Today we have reached the first extensive ice fields.
Pitch black night, the sky as dark as a raven, crossed intermittently by 3 powerful search lights hunting down their icy prey and all seemingly focused on the same point located infinitely far away on the horizon. Nocturnal blackness where ice barriers suddenly lunge forth, torn from the dim, tenebrous uncertainty. Like time-lapse video, they splice together into a well-formed looming presence until the 6 cm thick steel bow of the slip slices through them with a rumble that quakes through the entire ship—a scene of monumental proportions reminiscent of a grand theatre production.
Effortlessly, almost playfully, the well-organized tiny city of steel stuffed to the rafters with sophisticated technology cuts through the loose colossal ice floes as they crash into each other and us. With a crunch and a creak, the floes are pushed aside, submerged into the rushing waters, setting free the most beautiful nuanced shades of blue and turquoise one could ever imagine, peaked with the most radiant, coldest whites. A complementary spectrum of ochre tones from the algae growing on the undersides of the rearing ice sheets provides a reduced chroma.
Yesterday in the glowing light of evening, a huge iceberg of quite extraordinary architecture, in the form of a gigantic window which from the helicopter’s bird’s eye view gave deep insights into its life underwater life with colours from glowing turquoises to unfathomable indigos. Pure adrenaline.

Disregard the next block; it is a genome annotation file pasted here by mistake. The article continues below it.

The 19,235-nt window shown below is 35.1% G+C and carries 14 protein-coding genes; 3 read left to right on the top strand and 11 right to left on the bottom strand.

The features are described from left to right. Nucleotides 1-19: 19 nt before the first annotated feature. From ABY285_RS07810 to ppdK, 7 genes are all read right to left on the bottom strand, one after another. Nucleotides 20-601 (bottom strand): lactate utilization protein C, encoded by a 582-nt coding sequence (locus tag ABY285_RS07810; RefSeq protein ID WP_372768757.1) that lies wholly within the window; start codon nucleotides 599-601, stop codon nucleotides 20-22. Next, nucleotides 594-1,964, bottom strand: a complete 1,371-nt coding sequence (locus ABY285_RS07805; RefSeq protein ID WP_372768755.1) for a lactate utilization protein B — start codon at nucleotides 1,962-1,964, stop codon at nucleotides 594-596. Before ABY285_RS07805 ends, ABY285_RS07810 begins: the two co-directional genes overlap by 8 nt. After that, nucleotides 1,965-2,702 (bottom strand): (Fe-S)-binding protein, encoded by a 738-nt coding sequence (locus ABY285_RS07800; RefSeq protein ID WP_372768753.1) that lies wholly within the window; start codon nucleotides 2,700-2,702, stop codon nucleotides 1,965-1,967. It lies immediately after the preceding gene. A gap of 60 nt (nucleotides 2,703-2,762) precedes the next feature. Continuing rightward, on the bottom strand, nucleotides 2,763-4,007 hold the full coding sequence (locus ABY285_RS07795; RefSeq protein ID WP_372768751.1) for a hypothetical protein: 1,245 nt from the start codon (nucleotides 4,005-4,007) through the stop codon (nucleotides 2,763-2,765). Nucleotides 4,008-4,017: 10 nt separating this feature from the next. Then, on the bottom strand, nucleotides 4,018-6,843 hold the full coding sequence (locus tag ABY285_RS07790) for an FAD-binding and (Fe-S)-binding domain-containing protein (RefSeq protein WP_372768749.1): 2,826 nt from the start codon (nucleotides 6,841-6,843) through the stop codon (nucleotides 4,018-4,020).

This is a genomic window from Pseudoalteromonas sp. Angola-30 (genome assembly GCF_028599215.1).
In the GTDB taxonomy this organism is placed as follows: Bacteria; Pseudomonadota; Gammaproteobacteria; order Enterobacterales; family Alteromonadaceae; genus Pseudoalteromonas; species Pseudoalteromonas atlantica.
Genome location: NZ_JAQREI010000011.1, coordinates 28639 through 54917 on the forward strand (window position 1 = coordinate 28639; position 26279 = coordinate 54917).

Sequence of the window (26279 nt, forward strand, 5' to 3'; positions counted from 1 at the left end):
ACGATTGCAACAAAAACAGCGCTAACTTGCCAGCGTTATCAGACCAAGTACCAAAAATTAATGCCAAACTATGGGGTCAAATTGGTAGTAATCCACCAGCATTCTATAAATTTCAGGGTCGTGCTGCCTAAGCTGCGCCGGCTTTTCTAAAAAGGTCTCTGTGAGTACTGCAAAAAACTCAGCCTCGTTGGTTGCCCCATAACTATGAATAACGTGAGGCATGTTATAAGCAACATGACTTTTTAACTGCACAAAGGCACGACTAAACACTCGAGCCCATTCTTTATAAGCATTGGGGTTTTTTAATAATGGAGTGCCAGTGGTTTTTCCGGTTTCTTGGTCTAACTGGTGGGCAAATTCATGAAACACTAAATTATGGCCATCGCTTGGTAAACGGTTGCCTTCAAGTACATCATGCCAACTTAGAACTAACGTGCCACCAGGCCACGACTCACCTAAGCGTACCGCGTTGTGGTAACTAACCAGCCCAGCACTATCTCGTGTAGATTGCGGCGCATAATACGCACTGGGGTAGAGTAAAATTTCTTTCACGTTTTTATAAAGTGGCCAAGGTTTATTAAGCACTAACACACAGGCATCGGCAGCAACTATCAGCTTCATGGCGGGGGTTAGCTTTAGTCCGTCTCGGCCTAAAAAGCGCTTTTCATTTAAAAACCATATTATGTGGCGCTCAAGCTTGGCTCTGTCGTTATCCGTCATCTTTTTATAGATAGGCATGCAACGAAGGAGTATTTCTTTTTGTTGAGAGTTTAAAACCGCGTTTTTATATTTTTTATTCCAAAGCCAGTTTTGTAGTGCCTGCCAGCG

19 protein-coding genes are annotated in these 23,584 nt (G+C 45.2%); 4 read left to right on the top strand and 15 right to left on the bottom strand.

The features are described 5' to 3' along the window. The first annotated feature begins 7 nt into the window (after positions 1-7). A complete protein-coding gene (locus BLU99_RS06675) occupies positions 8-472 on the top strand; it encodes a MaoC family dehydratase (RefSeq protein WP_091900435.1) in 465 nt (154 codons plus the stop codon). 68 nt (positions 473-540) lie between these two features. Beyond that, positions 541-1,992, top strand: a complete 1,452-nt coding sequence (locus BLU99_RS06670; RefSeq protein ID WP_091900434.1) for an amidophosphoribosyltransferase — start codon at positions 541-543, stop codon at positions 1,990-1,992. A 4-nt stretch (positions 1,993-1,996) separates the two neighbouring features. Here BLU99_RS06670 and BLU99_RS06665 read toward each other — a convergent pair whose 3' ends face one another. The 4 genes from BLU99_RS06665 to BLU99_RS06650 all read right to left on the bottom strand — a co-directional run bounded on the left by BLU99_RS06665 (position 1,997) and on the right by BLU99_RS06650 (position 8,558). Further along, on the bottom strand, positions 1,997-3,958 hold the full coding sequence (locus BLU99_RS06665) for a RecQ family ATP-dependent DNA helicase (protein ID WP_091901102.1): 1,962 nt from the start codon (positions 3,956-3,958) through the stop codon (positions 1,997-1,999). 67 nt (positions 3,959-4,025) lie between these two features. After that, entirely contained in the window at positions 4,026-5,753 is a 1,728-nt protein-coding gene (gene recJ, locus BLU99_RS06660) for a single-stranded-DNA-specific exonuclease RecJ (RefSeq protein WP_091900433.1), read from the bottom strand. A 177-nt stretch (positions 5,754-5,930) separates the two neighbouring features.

Now in the Gerlache strait, the whole day is marked with a fireworks-like light display in shifting moods in a breath-taking glacial landscape between mountains that jut forth from the sea—landscapes completely untouched and unspoiled by humankind, as original and as pure as for millions and millions of years. What a contrast to the denatured urban shrines to our hubris where everything is designed on a human scale.
Advance team to Rothera. We fly over mighty glaciers and snowy mountain landscapes, almost close enough to touch—mountains that have never been climbed, landscapes where no one has ever stepped foot. We humans are merely late-arriving guests, having just shown up no more than a blink of an eye ago as far as the history of this place is concerned.
Scott and Amundsen are in my soul. Heroes from an earlier century, who left everything behind to conquer the heart of one of the last spots on the atlas not yet coloured in. Scott’s psychologically poignant diary entries report the unspeakable hardships and tortures which gave one of these men glory and the other death. They bear witness to the faith in individual strength and meaningful values which seem so long lost in the past.
Everything is determined by the route and speed of the ship. The landscape and its “comprehensibility” remain hidden behind the ship’s side and refuse to come closer. This means a huge reduction in my experience because I am accustomed to walking through landscapes, touching them, and experiencing them physically.
My view of the world through the viewfinder’s compositional lens narrows my ability to surrender myself and be lost in the experience without any overriding purpose. I force myself again and again to put the camera aside to feel the overwhelming experience surrounding me, to create space to make emotional connections to the landscapes of my soul.
Rothera at last, finally solid ground under our feet—with my heavy camera bag and everything needed to craft panoramic landscapes, the day is spent alone in awe among the penguins, Weddell and elephant seal, and icebergs. Photographed excessively. Dreamed. Happy.